Sherman Alexie and “The Absolutely True Diary of a Part-Time Indian” has been recommended to me for quite awhile now. I wanted to continue reading books that dealt with identity- in January I read “The Girl Who Fell from the Sky” and in February, I read “Monstress”- so I picked this book up. Unlike “The Fault in Our Stars” and “Wonder”, which I liked very much and basically followed the same storyline of the main character persevering through whatever challenges came their way and ended up being better for them, this was somehow different. It was more relatable.
With its strong but honest language and a lot of the subjects covered, I can see why certain groups may be offended with the book and may want it banned. But I think that’s what a great story does. It makes us uncomfortable in its ability to mirror our lives and ourselves in its pages.
This was a great introduction to Sherman Alexie’s works as I’m sure I’ll be reading more of his books!
One of the constantly challenged books since its publication is “And Tango Makes Three” by Justin Richardson and Peter Parnell. (I was surprised to see most of the titles, as this one was, were children’s books.) Based on actual events in New York City’s Central Park Zoo, this picture book tells the story of two male penguins who’ve partnered up and became “adoptive” fathers. The reasons for challenging this book includes “anti-ethnic, sexism, homosexuality, anti-family, religious viewpoint, and unsuited to age group”.
I thought the story was sweet. Despite the subject matter, there was nothing offensive or preachy about it. It’s not like the penguins were doing the deed. I don’t understand how this can be considered “anti-family” when it’s just showing another type of the modern definition of what makes a family. As for “unsuited to age group”, I did wonder if kids should be reading about things they can’t fully comprehend. (“And Tango Makes Three” is targeted for the preschool and early grade school crowd.) But some people might actually find it comforting there are books aimed for kids that deal with controversial topics- not only of homosexuality but death, racism, terrorism, etc.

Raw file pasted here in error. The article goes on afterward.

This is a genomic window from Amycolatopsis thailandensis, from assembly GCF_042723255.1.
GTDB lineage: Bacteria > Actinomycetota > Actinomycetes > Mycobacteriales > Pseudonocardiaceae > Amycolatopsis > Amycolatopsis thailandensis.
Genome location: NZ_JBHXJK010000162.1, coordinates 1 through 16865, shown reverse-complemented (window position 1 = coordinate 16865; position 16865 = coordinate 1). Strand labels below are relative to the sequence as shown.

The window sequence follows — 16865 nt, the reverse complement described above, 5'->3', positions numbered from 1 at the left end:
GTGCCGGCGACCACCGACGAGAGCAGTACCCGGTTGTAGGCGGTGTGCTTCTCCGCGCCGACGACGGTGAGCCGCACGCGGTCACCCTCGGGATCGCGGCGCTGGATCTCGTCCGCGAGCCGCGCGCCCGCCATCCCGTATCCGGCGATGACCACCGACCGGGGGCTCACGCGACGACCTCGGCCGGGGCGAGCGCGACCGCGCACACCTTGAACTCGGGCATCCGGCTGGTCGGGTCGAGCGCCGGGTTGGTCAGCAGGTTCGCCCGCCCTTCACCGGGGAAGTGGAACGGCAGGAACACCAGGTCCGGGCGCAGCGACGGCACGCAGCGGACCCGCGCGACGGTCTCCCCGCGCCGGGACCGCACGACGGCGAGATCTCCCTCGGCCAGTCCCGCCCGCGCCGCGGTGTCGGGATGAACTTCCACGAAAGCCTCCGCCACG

Meet Winston Smith. He lives in Oceania, a prison designed to look like paradise. He works in the Records Department for the Ministry of Truth where he edits the past in all ways possible to prove that the present is as it should be.
He begins to wonder if life has always been this way. But in a world where the government controls everything and kids can turn on their parents, questioning society and authority is a very dangerous thing to do- especially when Big Brother is watching. Welcome to 1984.
I’ve practically stayed away from books that are considered “required reading” for schools. Just thinking about them turns me off. I remember how much fun was taken away from otherwise good books.
But I had read George Orwell’s “Animal Farm” and his essay “Bookshop Memories” and liked them. He was also highly recommended by people I know- and all of them had powerful reactions to “1984”.
“1984” is probably one of the most terrifying novels I’ve ever read. It’s obviously fiction but it was based on a world where some of the things really happened- and scarily are still happening today- in one form or another.
There were very brutal sections. It was literally torture to read. But good literature does that. It opens your mind in ways you can’t even imagine- whether you like it or not.
I’m sure everyone is familiar with “Where the Wild Things Are”. The story and illustrations by Maurice Sendak are classic. Even if they hadn’t read the book, it would be familiar. Anyone can relate to Max because we were once him- a little trouble maker who had fun with his imagination- in other words, a child.
This is one of the book that gets better the more you read it. You learn to appreciate just how solid the book is. The wild things are original and distinctive. The run-on sentences are structured to keep the readers turning pages, anticipating what happens next.